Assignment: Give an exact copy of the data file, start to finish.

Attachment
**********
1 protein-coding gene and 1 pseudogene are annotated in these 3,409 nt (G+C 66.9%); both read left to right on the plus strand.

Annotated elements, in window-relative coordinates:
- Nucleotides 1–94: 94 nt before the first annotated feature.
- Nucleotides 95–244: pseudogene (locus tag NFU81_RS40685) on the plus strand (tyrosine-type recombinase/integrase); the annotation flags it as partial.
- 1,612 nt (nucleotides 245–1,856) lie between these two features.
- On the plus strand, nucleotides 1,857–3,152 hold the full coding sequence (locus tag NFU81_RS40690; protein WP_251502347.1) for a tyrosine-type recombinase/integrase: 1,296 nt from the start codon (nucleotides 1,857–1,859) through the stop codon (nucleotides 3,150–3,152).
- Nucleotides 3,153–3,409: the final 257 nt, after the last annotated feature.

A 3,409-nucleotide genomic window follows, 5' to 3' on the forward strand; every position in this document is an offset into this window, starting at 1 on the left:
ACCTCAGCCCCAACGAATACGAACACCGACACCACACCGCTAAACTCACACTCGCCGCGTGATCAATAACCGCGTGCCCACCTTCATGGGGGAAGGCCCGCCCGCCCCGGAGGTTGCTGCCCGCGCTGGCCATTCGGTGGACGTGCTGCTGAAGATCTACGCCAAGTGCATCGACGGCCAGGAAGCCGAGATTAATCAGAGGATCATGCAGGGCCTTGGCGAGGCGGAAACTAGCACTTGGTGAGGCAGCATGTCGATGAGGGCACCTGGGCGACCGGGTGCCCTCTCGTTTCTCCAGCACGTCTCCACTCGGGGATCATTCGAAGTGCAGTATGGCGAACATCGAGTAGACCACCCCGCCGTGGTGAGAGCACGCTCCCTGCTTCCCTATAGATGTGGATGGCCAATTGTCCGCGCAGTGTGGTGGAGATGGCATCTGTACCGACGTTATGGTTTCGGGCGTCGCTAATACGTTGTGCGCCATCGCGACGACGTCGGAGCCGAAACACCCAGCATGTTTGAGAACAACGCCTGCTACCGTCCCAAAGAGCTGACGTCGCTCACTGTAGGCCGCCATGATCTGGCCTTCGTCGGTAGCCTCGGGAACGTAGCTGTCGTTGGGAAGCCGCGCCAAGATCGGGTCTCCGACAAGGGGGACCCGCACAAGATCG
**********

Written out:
1 protein-coding gene and 1 pseudogene are annotated in these 3,409 nt (G+C 66.9%); both read left to right on the plus strand.

Annotated elements, in window-relative coordinates:
- Nucleotides 1–94: 94 nt before the first annotated feature.
- Nucleotides 95–244: pseudogene (locus tag NFU81_RS40685) on the plus strand (tyrosine-type recombinase/integrase); the annotation flags it as partial.
- 1,612 nt (nucleotides 245–1,856) lie between these two features.
- On the plus strand, nucleotides 1,857–3,152 hold the full coding sequence (locus tag NFU81_RS40690; protein WP_251502347.1) for a tyrosine-type recombinase/integrase: 1,296 nt from the start codon (nucleotides 1,857–1,859) through the stop codon (nucleotides 3,150–3,152).
- Nucleotides 3,153–3,409: the final 257 nt, after the last annotated feature.

A 3,409-nucleotide genomic window follows, 5' to 3' on the forward strand; every position in this document is an offset into this window, starting at 1 on the left:
ACCTCAGCCCCAACGAATACGAACACCGACACCACACCGCTAAACTCACACTCGCCGCGTGATCAATAACCGCGTGCCCACCTTCATGGGGGAAGGCCCGCCCGCCCCGGAGGTTGCTGCCCGCGCTGGCCATTCGGTGGACGTGCTGCTGAAGATCTACGCCAAGTGCATCGACGGCCAGGAAGCCGAGATTAATCAGAGGATCATGCAGGGCCTTGGCGAGGCGGAAACTAGCACTTGGTGAGGCAGCATGTCGATGAGGGCACCTGGGCGACCGGGTGCCCTCTCGTTTCTCCAGCACGTCTCCACTCGGGGATCATTCGAAGTGCAGTATGGCGAACATCGAGTAGACCACCCCGCCGTGGTGAGAGCACGCTCCCTGCTTCCCTATAGATGTGGATGGCCAATTGTCCGCGCAGTGTGGTGGAGATGGCATCTGTACCGACGTTATGGTTTCGGGCGTCGCTAATACGTTGTGCGCCATCGCGACGACGTCGGAGCCGAAACACCCAGCATGTTTGAGAACAACGCCTGCTACCGTCCCAAAGAGCTGACGTCGCTCACTGTAGGCCGCCATGATCTGGCCTTCGTCGGTAGCCTCGGGAACGTAGCTGTCGTTGGGAAGCCGCGCCAAGATCGGGTCTCCGACAAGGGGGACCCGCACAAGATCG